Parenting With Unconditional Acceptance
Do you ever wish your child was more outgoing?
More of a leader?
Or perhaps you wish they were more gentle?
Or more polite?
Or more helpful?
Or less noisy and loud?
Or more proactive and assertive?
Or less demanding and aggressive?
Or more advanced academically?
Or more developed?
Or more skillful at sports?
Or more talented in the arts?
Or more loving?
Or less dependent?
If you’ve had any of these thoughts, or feelings like them, you are not alone. We all hold a fantasy picture in our minds of the perfect child that would most please us, would impress others and would serve as shining proof that WE are fantastic parents.
I mean, look at this amazing kid we’ve produced!
But here’s the thing: you are not producing a kid.
You are not creating anything. You may have birthed this child, and you are caring for and raising them – yes – but they are NOT your project. You are not an architect, a carpenter, or a painter creating a masterpiece. This is a MYTH that we are being sold by culture.
Parents, everyday, are praised when their children behave in certain ways and achieve certain things, and admonished when they fall short in the eyes of society: An aggressive child? What’s wrong with the parents? A shy child? Well, that’s because you helicopter them. A slow child? What, didn’t you get the memo to play Baby Einstein intravenously??
Guys, it’s become laughable. Sure, how we parent our children has an affect. A big one! Heck, I wouldn’t be so passionate about peaceful parenting if I didn’t know that to be true. BUT the effects of our parenting are primarily in forming a secure attachment with our children. The effects come through our relationship with them, not in our molding and shaping their very “selves” in our image.
No, children are born with their own unique signature style, their own characteristics and temperament – that while most definitely can be effected by their environments and nurture – are also securely rooted in their nature.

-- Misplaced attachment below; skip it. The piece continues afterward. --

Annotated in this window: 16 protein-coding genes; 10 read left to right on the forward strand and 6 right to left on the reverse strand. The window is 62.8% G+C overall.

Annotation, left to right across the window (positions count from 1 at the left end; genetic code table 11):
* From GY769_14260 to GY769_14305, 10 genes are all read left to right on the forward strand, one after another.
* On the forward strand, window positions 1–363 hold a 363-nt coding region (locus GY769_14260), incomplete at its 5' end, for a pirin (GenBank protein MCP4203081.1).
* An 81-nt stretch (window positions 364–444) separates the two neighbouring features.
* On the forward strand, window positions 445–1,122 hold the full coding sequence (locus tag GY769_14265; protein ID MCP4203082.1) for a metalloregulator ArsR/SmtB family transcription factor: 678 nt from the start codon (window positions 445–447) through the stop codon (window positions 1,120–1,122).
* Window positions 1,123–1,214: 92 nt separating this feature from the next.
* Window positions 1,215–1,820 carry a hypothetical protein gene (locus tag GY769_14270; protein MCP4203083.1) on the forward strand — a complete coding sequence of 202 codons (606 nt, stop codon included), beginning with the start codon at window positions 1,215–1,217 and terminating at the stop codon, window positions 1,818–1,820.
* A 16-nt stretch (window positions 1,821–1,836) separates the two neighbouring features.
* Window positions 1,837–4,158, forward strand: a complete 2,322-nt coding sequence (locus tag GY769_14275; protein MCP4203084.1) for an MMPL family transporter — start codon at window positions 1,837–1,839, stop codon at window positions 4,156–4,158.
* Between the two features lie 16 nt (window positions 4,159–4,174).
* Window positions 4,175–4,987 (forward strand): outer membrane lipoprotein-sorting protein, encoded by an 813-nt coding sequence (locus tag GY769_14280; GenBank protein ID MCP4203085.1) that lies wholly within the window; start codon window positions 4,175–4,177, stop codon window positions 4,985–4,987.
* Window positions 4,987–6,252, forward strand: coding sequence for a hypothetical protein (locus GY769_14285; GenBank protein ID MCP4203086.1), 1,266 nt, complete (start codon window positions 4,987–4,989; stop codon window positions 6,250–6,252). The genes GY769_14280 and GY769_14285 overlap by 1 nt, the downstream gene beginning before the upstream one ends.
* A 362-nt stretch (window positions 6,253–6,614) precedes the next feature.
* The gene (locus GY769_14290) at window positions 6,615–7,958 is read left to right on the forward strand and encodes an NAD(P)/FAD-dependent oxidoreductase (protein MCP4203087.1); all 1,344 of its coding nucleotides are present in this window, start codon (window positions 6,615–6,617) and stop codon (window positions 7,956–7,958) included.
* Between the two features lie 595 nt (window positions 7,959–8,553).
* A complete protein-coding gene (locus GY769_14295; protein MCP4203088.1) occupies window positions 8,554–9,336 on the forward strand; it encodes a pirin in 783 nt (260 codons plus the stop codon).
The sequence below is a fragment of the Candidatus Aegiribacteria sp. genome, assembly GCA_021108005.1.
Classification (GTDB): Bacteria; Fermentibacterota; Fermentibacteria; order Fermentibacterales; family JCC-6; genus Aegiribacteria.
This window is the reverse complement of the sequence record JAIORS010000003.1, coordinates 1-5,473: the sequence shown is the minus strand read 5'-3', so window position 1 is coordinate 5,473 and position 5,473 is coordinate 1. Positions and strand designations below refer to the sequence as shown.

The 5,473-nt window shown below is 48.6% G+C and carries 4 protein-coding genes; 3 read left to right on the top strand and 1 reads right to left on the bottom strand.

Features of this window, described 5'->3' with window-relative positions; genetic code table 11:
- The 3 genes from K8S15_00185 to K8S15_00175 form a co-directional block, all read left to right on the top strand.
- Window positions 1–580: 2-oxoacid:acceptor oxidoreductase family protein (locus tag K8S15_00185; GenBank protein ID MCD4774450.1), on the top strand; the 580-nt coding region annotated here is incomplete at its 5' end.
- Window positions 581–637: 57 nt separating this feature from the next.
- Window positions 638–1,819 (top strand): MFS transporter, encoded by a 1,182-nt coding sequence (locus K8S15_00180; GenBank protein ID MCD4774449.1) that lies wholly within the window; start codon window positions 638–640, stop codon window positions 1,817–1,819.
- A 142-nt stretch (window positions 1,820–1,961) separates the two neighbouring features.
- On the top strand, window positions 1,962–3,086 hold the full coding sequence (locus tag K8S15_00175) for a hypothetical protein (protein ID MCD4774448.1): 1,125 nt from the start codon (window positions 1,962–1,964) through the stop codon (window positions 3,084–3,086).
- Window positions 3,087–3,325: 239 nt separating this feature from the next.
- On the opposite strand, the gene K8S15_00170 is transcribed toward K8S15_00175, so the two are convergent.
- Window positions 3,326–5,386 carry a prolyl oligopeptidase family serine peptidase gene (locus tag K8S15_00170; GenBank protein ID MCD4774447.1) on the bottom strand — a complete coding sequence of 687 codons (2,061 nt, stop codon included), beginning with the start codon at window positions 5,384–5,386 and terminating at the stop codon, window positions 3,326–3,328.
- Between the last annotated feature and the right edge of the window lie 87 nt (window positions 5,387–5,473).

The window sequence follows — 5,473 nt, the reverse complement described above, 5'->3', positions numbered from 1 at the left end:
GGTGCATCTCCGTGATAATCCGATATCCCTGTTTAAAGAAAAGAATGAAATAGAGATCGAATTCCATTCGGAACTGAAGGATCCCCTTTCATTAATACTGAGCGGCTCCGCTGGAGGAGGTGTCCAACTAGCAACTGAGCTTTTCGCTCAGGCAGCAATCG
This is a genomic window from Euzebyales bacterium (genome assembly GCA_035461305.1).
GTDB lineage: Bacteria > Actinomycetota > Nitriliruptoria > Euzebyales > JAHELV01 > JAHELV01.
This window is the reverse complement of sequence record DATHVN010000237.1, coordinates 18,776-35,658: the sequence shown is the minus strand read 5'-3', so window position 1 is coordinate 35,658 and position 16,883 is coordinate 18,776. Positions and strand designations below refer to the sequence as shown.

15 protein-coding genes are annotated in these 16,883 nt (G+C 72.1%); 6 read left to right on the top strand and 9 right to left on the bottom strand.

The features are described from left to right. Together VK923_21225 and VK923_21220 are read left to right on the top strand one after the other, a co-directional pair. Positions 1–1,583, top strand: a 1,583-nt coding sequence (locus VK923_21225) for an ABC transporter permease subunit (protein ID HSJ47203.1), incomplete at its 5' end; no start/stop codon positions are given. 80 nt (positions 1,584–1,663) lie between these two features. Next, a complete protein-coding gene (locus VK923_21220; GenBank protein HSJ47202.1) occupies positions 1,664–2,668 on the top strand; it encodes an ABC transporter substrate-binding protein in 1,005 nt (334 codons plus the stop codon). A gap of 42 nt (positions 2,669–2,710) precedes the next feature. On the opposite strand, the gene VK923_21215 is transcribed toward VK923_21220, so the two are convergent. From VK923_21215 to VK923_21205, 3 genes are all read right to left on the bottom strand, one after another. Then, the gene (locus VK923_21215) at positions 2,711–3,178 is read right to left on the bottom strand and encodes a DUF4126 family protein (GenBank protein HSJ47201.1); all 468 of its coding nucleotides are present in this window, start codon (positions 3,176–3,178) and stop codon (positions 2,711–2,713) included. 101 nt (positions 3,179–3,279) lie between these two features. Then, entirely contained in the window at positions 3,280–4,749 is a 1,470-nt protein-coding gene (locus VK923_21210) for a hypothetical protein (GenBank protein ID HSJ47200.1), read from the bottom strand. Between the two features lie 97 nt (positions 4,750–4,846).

It’s time that as a society and as parents we begin seeing children as whole and complete individuals who are complex and rich beings just like you and I. With weaknesses and strengths, likes and dislikes, boiling points and goals of their very own that are completely independent from us.
Look At Your Child With Fresh Eyes
So here’s my invitation to you. I want you, and I, to look at our child with fresh eyes. Look at them not as YOUR child (i.e. your project), but as A child. A person, in fact. A person with a complex, diverse, rich mixture of ingredients that makes them the unique and wholly idiosyncratic person that they are. And accept them EXACTLY as they are. RIGHT NOW. NOT as their potential to change. Not as the adult you hope they become. Not as their future achievements and success. But as WHO THEY ARE, intrinsically, truly, right now in this very moment.
Accept THIS child’s forgetfulness or clumsiness. Accept their loud voice. Accept their sassy attitude. Accept their autonomy. Accept their flighty, flakey, flatness. Accept their unabashed affection. Accept their shyness. Accept their aggression. Accept their questioning, critical thinking mind. Accept their leadership. Accept their slow pace.
So, should you sit back and do nothing when your child bumps up against the world in conflict or confusion? Of course not! We can help them, guide them and set boundaries without trying to change who they are. Just as we do not want to be changes by our spouse, our friend – or our parents – our children never need be changed by us. They don’t need to be DEVELOPED. They simply need guidance and help in problem solving, trouble shooting, figuring things out.
Imagine you had grown up accepted for who you really are, warts and all.
Imagine your parents gave you the feeling day in, day out that you are enough, that you are worthy, that you are ok just as you were born.
Life might had been a bit different, no?
You might have saved some energy on some unnecessary battles, no?